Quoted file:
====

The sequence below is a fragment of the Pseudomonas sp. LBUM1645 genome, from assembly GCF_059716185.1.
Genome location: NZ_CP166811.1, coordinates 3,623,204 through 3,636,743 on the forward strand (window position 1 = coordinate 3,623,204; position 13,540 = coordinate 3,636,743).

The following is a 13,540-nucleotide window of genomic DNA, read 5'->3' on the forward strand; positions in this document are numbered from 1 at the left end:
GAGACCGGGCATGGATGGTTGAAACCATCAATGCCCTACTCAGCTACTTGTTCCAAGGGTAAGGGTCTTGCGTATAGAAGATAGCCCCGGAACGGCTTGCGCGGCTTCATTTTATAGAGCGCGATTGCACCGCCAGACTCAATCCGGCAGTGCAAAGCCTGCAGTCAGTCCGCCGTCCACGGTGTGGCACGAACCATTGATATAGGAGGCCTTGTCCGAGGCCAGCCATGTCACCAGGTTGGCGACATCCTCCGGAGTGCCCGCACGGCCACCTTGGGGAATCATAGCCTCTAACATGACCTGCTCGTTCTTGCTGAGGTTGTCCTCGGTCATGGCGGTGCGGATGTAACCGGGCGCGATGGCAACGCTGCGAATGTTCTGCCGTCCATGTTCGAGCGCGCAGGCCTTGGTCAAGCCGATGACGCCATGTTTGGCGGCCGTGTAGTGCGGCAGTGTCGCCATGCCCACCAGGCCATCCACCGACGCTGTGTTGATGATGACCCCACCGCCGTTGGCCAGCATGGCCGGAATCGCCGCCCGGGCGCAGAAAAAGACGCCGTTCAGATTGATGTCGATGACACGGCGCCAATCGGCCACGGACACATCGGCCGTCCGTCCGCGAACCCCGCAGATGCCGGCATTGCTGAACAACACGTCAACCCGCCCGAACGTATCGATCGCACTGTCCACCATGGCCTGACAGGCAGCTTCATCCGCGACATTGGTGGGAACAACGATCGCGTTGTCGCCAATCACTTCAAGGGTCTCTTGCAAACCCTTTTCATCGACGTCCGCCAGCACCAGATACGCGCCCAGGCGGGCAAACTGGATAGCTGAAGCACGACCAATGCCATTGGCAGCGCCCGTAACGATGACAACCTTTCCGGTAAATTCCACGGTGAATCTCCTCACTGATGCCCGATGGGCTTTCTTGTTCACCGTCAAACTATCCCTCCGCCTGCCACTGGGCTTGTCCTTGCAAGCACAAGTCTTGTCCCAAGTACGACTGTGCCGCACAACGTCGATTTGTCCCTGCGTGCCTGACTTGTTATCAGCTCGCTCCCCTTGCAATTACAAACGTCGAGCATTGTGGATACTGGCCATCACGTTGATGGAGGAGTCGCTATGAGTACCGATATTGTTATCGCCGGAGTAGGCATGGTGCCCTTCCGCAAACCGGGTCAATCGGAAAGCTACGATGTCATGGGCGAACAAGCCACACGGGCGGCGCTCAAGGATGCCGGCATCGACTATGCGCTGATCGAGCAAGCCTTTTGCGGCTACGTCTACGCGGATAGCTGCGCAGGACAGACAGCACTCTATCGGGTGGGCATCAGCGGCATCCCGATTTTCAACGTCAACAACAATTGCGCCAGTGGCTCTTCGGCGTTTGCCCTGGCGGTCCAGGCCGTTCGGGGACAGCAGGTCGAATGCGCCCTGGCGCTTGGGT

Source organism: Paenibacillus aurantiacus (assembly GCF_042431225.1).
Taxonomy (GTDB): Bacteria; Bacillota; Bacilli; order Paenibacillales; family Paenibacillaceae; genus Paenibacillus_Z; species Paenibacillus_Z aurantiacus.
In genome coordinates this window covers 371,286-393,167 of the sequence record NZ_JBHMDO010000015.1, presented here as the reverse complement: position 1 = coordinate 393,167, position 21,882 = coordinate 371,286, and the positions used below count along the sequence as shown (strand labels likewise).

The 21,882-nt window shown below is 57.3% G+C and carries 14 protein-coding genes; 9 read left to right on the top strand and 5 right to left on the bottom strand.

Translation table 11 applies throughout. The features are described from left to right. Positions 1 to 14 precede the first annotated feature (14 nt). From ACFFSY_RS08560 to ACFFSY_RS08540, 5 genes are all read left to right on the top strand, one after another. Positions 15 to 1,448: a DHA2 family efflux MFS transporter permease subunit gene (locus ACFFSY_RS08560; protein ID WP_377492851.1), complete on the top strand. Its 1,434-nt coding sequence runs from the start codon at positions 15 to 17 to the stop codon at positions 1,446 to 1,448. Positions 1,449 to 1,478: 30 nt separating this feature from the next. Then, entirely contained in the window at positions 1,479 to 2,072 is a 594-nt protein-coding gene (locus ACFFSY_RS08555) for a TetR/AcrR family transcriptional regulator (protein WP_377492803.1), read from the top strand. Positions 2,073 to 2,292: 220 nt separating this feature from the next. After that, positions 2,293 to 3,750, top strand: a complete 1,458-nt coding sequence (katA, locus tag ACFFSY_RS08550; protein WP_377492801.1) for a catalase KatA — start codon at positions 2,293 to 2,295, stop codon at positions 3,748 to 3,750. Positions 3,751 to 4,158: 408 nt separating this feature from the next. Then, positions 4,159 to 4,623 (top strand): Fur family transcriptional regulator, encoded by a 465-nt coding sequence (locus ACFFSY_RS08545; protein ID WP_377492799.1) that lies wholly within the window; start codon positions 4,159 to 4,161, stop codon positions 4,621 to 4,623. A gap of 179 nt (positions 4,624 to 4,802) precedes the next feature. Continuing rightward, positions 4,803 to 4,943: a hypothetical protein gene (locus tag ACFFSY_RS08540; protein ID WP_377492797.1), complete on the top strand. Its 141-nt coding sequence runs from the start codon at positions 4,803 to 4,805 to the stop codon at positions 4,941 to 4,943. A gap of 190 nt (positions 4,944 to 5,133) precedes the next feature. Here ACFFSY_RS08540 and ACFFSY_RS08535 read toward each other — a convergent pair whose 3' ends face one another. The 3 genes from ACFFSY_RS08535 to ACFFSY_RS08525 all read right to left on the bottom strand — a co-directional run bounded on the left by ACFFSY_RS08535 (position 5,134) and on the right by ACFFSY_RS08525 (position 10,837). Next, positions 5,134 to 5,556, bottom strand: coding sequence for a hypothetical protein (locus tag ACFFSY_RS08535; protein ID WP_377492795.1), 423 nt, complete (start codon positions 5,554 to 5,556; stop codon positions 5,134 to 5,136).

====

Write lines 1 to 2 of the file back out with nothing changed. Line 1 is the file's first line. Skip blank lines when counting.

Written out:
The sequence below is a fragment of the Pseudomonas sp. LBUM1645 genome, from assembly GCF_059716185.1.
Genome location: NZ_CP166811.1, coordinates 3,623,204 through 3,636,743 on the forward strand (window position 1 = coordinate 3,623,204; position 13,540 = coordinate 3,636,743).